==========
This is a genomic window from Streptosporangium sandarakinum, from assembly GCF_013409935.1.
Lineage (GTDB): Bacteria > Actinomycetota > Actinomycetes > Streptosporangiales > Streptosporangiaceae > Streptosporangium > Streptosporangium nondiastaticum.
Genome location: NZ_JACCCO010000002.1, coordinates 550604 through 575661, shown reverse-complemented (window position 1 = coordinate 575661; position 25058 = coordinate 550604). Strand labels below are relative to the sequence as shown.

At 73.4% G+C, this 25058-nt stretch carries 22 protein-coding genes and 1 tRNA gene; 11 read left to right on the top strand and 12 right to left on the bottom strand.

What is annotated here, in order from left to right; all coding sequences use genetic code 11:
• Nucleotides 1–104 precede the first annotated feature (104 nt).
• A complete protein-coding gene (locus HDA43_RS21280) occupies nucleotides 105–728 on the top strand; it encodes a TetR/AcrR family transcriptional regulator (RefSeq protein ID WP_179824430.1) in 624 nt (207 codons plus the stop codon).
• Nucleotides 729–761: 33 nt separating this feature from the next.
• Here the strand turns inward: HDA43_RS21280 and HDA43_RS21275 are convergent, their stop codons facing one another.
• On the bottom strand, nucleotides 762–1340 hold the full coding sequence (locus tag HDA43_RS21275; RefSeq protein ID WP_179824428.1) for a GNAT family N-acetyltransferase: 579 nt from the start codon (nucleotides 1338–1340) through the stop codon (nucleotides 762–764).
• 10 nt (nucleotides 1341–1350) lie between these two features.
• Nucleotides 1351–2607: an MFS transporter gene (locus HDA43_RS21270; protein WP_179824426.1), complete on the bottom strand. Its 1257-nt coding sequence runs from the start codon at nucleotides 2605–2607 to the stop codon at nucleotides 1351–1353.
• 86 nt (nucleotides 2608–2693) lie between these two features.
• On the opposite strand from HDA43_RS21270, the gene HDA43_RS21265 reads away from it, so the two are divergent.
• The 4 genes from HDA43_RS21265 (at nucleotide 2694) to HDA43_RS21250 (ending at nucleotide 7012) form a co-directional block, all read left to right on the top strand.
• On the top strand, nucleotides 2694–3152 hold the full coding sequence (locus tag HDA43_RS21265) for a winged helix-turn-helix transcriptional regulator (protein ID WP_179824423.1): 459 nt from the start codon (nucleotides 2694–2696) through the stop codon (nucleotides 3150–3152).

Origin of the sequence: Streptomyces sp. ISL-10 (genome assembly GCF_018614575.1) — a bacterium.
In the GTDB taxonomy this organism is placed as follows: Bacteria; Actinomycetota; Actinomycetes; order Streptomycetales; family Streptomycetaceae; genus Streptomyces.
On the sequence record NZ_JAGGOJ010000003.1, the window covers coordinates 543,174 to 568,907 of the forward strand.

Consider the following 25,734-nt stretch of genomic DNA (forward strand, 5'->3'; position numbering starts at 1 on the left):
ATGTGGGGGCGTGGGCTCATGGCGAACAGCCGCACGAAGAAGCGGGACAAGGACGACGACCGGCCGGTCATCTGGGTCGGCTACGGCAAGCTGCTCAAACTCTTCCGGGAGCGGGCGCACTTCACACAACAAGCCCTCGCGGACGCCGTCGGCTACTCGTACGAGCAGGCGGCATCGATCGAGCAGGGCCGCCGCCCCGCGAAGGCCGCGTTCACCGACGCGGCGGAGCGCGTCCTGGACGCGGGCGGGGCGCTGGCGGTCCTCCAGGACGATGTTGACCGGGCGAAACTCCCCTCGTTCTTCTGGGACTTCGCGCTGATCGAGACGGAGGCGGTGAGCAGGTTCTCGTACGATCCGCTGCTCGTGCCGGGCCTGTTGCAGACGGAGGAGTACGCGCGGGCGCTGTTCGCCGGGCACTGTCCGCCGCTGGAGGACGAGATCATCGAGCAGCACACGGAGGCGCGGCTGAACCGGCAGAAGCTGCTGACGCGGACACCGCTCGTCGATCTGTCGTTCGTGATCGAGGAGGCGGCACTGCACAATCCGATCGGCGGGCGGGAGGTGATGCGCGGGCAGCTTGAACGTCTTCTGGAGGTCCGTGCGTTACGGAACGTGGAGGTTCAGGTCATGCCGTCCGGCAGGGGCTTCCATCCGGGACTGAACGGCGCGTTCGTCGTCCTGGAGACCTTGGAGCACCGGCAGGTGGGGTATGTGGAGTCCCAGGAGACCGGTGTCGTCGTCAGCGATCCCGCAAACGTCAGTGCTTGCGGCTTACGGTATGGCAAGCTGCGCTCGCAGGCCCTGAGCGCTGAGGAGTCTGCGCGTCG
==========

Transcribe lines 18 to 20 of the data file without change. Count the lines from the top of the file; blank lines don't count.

In the GTDB taxonomy this organism is placed as follows: Bacteria; Actinomycetota; Actinomycetes; order Streptomycetales; family Streptomycetaceae; genus Streptomyces.
On the sequence record NZ_JAGGOJ010000003.1, the window covers coordinates 543,174 to 568,907 of the forward strand.

Consider the following 25,734-nt stretch of genomic DNA (forward strand, 5'->3'; position numbering starts at 1 on the left):